A 14,000-year-old molar of a young man shows the earliest evidence of dentistry, a new report says.
“It predates any undisputed evidence of dental and cranial surgery, currently represented by dental drillings and cranial trephinations dating back to the Mesolithic-Neolithic period, about 9,000-7,000 years ago,” says Stefano Benazzi, a paleoanthropologist at the University of Bologna who led the study.
The infected tooth had been cleaned with flint tools, the report claims. Previously, the earliest known examples of dentistry were a beeswax dental filling discovered in a 6,500-year-old human tooth from Slovenia and evidence of dental drilling in 9,000-year-old molars found in Pakistan.
Benazzi and colleagues discovered evidence of work on the tooth using scanning electron microscopy that showed striations in the surface of the large cavity.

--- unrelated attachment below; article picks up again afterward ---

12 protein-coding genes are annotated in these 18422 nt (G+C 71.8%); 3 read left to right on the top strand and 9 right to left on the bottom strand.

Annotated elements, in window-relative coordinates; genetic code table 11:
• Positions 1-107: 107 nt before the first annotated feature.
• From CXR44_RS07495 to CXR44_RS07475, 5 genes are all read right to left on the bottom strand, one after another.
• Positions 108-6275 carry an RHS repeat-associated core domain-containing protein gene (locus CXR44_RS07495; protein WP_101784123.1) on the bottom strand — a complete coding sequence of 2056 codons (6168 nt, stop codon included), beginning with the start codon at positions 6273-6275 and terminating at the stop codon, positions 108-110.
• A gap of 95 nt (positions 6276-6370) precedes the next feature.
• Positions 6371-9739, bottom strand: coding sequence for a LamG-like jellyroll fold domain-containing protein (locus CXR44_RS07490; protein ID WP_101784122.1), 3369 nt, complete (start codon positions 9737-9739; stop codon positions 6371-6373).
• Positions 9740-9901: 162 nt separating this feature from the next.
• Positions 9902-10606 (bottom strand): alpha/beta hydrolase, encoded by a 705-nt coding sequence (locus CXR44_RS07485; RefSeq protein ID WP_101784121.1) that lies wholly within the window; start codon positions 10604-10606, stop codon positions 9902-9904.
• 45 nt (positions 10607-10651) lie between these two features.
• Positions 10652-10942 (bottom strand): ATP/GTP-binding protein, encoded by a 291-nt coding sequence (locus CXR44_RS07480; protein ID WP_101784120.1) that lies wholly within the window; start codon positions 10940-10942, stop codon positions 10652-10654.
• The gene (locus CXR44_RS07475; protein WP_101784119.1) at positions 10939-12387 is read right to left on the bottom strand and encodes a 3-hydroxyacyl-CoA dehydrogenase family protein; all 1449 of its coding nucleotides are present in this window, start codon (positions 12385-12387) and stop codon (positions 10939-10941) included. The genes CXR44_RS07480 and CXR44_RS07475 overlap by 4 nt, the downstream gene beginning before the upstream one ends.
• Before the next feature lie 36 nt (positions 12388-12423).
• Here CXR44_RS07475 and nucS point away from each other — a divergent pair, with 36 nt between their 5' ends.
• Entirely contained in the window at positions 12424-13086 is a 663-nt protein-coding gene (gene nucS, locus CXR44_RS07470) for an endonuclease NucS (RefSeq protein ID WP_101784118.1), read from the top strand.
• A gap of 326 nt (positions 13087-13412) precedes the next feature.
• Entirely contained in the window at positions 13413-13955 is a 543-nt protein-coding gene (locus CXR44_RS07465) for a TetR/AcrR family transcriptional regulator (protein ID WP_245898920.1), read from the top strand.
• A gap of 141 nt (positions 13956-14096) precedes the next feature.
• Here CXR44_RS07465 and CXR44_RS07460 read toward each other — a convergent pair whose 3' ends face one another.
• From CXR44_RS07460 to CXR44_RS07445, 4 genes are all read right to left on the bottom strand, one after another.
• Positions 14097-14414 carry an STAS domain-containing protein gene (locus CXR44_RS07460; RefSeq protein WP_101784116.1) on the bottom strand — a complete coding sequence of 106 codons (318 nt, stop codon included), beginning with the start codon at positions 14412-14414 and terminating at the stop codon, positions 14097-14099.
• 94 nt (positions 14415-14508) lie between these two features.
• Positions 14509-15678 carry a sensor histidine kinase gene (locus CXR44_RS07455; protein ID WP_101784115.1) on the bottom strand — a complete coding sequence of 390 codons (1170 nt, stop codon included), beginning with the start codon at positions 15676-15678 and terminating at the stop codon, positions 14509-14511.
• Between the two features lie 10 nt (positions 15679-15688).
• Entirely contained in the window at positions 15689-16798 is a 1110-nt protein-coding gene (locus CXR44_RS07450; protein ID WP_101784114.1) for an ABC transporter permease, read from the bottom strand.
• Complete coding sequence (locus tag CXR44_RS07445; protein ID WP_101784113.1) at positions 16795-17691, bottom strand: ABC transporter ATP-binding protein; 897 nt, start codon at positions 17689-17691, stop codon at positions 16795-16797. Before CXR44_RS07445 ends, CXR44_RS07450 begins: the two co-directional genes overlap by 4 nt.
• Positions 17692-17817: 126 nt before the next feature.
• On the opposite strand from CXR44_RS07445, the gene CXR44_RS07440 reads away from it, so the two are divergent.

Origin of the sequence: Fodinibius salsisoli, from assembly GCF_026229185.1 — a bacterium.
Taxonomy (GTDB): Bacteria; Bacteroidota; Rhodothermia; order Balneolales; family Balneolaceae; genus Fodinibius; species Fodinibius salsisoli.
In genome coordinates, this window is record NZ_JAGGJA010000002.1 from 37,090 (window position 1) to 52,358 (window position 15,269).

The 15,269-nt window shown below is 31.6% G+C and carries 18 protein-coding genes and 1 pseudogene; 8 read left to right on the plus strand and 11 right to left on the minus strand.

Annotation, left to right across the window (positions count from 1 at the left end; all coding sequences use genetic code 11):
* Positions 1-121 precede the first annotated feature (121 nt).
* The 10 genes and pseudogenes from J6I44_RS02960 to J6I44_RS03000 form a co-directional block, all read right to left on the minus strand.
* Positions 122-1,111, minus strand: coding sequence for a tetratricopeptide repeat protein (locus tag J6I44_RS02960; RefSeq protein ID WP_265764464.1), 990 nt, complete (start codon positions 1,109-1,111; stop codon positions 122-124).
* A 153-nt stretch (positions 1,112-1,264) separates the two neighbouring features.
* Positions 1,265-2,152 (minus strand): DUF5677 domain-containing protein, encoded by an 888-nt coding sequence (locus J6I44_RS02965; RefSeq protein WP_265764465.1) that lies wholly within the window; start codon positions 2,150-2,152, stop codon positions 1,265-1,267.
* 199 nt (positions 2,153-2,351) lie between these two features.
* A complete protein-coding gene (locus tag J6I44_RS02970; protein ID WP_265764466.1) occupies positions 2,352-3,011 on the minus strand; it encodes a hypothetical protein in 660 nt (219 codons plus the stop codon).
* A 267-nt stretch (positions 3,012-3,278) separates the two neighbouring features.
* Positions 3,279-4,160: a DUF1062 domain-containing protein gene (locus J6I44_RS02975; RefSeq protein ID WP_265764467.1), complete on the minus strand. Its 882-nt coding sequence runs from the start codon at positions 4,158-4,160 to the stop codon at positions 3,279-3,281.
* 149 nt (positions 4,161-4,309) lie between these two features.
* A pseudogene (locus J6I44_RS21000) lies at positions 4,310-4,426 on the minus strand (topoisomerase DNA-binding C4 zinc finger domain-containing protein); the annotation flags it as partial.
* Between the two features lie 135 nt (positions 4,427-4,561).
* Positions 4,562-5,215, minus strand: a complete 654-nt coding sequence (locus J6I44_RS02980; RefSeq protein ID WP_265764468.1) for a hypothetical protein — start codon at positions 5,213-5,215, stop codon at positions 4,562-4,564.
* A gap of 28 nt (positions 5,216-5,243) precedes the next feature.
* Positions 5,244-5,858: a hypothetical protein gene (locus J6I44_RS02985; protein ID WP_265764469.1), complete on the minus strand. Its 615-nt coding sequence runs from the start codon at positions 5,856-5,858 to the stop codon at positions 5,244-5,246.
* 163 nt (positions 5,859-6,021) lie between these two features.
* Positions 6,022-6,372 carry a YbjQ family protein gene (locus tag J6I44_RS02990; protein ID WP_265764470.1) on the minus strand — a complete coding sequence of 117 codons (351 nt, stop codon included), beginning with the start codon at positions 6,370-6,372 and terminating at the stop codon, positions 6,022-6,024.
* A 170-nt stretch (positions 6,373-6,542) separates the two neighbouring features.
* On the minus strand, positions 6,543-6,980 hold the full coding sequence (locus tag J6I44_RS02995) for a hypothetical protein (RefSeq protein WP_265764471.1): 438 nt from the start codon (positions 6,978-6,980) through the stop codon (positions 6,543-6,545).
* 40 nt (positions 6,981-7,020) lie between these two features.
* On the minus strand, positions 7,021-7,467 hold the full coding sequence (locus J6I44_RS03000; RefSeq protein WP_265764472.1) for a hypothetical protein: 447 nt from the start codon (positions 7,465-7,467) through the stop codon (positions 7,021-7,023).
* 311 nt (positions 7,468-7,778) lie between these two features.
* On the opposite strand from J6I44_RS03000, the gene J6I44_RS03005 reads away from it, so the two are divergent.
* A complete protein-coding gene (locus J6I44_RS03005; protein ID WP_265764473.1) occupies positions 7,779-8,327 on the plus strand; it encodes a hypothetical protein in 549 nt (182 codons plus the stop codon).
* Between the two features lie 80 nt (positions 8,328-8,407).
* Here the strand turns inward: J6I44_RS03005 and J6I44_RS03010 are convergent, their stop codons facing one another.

“They were the result of a variety of gestures and movements associated with slicing a microlithic point in different directions,” Benazzi told ABC news. “Basically, the infected tissue was picked away from inside the tooth carefully using a small, sharp stone tool.”
Originally published by Cosmos as Earliest attempts at dentistry
Bill Condie is a science journalist based in Adelaide, Australia.
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